Motherwell community sport hub

Learning through sport

Motherwell hub programme helps young people gain qualifications

A project in North Lanarkshire is helping young people gain qualifications through engaging with sport.

The Motherwell Community Sports Hub initiative aims to support young people who are at risk of leaving school with no or limited qualifications, giving them the opportunity to gain qualifications through a sports education programme.

Initially organised as part of the GO LIVE! GET ACTIVE hubs funding, nine young people completed the programme last summer with 15 more being referred to take part in a new block kicking off this month through the support from Community Alternatives – part of North Lanarkshire’s social work which aims to retain young people (11-16) with their families in their own communities – and the area's Active Schools coordinators. The young people referred are all highlighted as having an interest in sport but have a range of difficulties ranging from school refusion to social exclusion.

Ian Russell, senior sports development officer for North Lanarkshire Council, said: “In North Lanarkshire, we are committed to ensuring that the people who can benefit from sport and physical activity the most are provided with as many opportunities as possible. We hope sport will be the hook to engage these young people into learning, continuing in their education and the opportunity of pursuing a career in the sport and physical activity industry.

"To date, I have noticed a huge difference in the confidence and attitudes of the young people attending and really believe that sport is changing the lives of these young people for the better.”

Education through sport

The initiative is part of Scottish Sports Futures’ Education Through Cashback programme, a project developed to engage those most at risk and maximise the impact of provision. The training modules that the young people go through are recognised SCQF Level 4 and 5 qualifications accredited through Glasgow Kelvin College.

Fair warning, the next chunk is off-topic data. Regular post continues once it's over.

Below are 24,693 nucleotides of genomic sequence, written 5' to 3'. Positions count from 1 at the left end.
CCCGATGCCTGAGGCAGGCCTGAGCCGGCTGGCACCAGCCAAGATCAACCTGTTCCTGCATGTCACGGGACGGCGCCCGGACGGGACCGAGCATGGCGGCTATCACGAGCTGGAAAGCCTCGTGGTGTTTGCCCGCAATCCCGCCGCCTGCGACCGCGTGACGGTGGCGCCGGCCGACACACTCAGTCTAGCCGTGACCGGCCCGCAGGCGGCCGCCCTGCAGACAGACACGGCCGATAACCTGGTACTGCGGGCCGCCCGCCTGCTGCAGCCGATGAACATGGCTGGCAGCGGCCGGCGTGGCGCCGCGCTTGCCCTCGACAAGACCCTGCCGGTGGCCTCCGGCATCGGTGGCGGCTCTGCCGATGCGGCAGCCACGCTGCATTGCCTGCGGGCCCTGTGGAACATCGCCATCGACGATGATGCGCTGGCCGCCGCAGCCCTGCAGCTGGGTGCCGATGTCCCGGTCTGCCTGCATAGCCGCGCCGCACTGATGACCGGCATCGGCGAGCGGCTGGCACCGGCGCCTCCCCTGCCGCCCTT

Many of the participants wouldn’t receive these opportunities in a mainstream school setting, in which they currently struggle. The modules are delivered in a way that uses sport, an area in which they excel, to get the message across.

The skills developed are transferable into all aspects of their lives - such as communication, goal setting and conflict resolution - and delivered by the local Active Schools coordinators.

North Lanarkshire Council staff have received training to deliver the sessions, as well as psychological training to allow them to be better equipped in working and understanding the young people's behaviours.

Looking to the future

The programme has links with Motherwell CSH’s member clubs and partners like Motherwell FC Community Trust, Joe Wilson Table Tennis and Dalziel Rugby Club to provide the young people with volunteering or paid placement opportunities in their community.

Since the initial programme finished, some of the participants have now gained the confidence to take on young leader roles within their schools and carry on their love of sport by linking with their Active Schools coordinator to help ensure the engagement in sport is developed.

Fred, 15, a participant on the initial block has learned a lot from the programme.

He says: “This programme has really helped to improve my confidence and helped me gain qualifications in an area which I love, sport.

"I don’t read or write particularly well, so the ability to demonstrate my learning through sport has really helped me.

"The knowledge I have gained is also helping me deal with other areas of my life and I would not have looked at them in this way had I not been involved in this programme.”

Brian Fairlie, children and family support worker from Community Alternatives, adds: “To be able to see these young people using sport as the vehicle to learn and gain qualifications is unbelievable.

"The skills they have learned through the programme and sport are invaluable to their everyday lives and it is particularly pleasing to see them progress. Seeing them continually come back week on week speaks volumes.”

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